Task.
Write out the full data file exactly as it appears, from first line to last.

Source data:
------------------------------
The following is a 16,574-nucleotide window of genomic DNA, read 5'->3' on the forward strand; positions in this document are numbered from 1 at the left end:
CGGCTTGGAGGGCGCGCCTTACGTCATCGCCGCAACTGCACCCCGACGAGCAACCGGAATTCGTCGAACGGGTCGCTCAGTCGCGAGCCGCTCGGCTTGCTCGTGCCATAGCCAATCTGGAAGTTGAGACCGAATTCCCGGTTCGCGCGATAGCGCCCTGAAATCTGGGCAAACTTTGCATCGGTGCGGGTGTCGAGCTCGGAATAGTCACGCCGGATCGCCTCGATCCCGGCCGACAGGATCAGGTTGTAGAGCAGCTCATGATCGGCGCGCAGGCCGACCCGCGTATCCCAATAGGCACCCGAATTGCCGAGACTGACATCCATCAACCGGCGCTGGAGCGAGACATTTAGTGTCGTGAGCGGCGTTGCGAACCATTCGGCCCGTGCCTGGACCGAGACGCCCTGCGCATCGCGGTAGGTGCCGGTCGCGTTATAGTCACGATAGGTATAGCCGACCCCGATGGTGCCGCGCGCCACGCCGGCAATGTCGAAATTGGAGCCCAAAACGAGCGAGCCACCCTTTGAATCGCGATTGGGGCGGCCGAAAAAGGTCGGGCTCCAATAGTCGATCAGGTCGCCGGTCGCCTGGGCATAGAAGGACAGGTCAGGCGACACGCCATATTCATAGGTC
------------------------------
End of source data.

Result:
The following is a 16,574-nucleotide window of genomic DNA, read 5'->3' on the forward strand; positions in this document are numbered from 1 at the left end:
CGGCTTGGAGGGCGCGCCTTACGTCATCGCCGCAACTGCACCCCGACGAGCAACCGGAATTCGTCGAACGGGTCGCTCAGTCGCGAGCCGCTCGGCTTGCTCGTGCCATAGCCAATCTGGAAGTTGAGACCGAATTCCCGGTTCGCGCGATAGCGCCCTGAAATCTGGGCAAACTTTGCATCGGTGCGGGTGTCGAGCTCGGAATAGTCACGCCGGATCGCCTCGATCCCGGCCGACAGGATCAGGTTGTAGAGCAGCTCATGATCGGCGCGCAGGCCGACCCGCGTATCCCAATAGGCACCCGAATTGCCGAGACTGACATCCATCAACCGGCGCTGGAGCGAGACATTTAGTGTCGTGAGCGGCGTTGCGAACCATTCGGCCCGTGCCTGGACCGAGACGCCCTGCGCATCGCGGTAGGTGCCGGTCGCGTTATAGTCACGATAGGTATAGCCGACCCCGATGGTGCCGCGCGCCACGCCGGCAATGTCGAAATTGGAGCCCAAAACGAGCGAGCCACCCTTTGAATCGCGATTGGGGCGGCCGAAAAAGGTCGGGCTCCAATAGTCGATCAGGTCGCCGGTCGCCTGGGCATAGAAGGACAGGTCAGGCGACACGCCATATTCATAGGTC